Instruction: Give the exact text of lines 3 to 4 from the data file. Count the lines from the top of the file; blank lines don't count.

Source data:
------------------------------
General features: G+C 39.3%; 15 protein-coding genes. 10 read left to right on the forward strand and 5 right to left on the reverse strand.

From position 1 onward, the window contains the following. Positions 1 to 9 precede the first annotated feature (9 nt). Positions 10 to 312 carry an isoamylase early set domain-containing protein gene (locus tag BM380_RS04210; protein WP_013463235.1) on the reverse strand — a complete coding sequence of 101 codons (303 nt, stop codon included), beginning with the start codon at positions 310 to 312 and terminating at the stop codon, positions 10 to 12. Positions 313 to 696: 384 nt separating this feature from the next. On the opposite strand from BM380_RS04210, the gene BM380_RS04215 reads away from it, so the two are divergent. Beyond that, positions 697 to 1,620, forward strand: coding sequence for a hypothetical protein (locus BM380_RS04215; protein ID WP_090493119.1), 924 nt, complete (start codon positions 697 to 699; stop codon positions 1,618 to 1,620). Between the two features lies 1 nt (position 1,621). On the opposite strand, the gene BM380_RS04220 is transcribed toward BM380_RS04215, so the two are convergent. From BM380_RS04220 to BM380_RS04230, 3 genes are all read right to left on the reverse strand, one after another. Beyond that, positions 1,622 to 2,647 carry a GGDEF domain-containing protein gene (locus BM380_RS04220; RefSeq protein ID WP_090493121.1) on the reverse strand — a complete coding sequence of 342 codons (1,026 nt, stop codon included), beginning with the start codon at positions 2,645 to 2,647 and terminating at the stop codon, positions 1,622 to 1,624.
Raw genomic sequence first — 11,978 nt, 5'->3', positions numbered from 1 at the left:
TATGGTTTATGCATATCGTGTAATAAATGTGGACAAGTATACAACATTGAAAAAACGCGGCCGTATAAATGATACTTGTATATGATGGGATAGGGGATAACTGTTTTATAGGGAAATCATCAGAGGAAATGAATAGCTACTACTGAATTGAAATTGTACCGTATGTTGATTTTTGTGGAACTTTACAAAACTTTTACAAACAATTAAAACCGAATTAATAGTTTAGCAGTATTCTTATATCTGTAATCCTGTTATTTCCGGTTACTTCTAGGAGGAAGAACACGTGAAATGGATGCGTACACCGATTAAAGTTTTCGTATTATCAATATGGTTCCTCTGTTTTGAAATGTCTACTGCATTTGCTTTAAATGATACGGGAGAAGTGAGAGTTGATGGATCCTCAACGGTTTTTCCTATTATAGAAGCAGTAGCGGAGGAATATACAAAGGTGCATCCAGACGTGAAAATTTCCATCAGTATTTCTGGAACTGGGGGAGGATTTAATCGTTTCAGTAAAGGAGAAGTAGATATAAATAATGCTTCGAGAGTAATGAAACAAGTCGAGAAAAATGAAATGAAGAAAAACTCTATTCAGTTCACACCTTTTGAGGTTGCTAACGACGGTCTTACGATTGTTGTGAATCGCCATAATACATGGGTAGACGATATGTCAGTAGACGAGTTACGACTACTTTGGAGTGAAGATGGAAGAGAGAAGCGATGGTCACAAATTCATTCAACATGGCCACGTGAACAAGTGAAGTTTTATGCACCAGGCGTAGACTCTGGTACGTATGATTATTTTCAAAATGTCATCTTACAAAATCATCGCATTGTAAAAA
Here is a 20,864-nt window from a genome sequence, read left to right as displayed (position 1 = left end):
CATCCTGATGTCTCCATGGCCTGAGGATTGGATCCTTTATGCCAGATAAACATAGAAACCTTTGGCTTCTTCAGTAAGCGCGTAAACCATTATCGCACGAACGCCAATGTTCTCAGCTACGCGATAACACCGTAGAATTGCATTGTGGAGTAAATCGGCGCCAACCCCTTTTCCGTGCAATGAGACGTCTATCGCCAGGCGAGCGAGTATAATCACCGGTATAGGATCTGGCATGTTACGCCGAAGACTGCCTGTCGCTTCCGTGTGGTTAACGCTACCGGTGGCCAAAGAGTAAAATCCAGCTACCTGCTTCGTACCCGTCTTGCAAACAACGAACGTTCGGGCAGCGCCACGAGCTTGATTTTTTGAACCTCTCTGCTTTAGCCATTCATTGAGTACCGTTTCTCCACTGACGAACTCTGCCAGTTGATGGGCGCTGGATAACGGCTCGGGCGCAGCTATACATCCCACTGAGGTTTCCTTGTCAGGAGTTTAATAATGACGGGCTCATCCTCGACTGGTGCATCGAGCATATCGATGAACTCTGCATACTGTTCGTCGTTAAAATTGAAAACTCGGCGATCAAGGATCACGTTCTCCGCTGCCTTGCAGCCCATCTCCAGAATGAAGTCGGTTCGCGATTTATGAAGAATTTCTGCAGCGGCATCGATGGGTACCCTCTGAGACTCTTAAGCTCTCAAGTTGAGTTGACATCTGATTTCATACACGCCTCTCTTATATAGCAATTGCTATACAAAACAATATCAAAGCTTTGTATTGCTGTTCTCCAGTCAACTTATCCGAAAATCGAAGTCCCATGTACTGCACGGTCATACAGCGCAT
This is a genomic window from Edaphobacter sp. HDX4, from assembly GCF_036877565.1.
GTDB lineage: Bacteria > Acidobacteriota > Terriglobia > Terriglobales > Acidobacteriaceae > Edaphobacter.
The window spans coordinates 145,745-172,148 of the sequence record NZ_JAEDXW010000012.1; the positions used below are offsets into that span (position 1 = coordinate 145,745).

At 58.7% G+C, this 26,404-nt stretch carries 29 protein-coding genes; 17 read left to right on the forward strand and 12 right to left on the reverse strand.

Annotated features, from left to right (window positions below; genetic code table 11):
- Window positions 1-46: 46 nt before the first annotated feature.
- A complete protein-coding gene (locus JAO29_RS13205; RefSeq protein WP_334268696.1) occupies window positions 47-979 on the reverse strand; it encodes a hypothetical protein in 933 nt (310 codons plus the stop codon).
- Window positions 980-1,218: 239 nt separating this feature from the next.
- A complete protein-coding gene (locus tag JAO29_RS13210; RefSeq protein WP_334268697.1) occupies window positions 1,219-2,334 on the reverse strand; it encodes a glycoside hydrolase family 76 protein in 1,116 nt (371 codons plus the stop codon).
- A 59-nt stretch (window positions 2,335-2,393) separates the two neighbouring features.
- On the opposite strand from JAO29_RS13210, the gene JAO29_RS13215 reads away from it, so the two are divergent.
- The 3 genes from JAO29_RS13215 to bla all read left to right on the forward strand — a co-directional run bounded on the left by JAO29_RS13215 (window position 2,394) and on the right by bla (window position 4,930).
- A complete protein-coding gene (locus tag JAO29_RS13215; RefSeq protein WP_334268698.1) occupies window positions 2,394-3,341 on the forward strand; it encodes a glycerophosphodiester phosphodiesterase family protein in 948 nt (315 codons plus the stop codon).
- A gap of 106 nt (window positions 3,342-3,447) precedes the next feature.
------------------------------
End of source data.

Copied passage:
Raw genomic sequence first — 11,978 nt, 5'->3', positions numbered from 1 at the left:
TATGGTTTATGCATATCGTGTAATAAATGTGGACAAGTATACAACATTGAAAAAACGCGGCCGTATAAATGATACTTGTATATGATGGGATAGGGGATAACTGTTTTATAGGGAAATCATCAGAGGAAATGAATAGCTACTACTGAATTGAAATTGTACCGTATGTTGATTTTTGTGGAACTTTACAAAACTTTTACAAACAATTAAAACCGAATTAATAGTTTAGCAGTATTCTTATATCTGTAATCCTGTTATTTCCGGTTACTTCTAGGAGGAAGAACACGTGAAATGGATGCGTACACCGATTAAAGTTTTCGTATTATCAATATGGTTCCTCTGTTTTGAAATGTCTACTGCATTTGCTTTAAATGATACGGGAGAAGTGAGAGTTGATGGATCCTCAACGGTTTTTCCTATTATAGAAGCAGTAGCGGAGGAATATACAAAGGTGCATCCAGACGTGAAAATTTCCATCAGTATTTCTGGAACTGGGGGAGGATTTAATCGTTTCAGTAAAGGAGAAGTAGATATAAATAATGCTTCGAGAGTAATGAAACAAGTCGAGAAAAATGAAATGAAGAAAAACTCTATTCAGTTCACACCTTTTGAGGTTGCTAACGACGGTCTTACGATTGTTGTGAATCGCCATAATACATGGGTAGACGATATGTCAGTAGACGAGTTACGACTACTTTGGAGTGAAGATGGAAGAGAGAAGCGATGGTCACAAATTCATTCAACATGGCCACGTGAACAAGTGAAGTTTTATGCACCAGGCGTAGACTCTGGTACGTATGATTATTTTCAAAATGTCATCTTACAAAATCATCGCATTGTAAAAA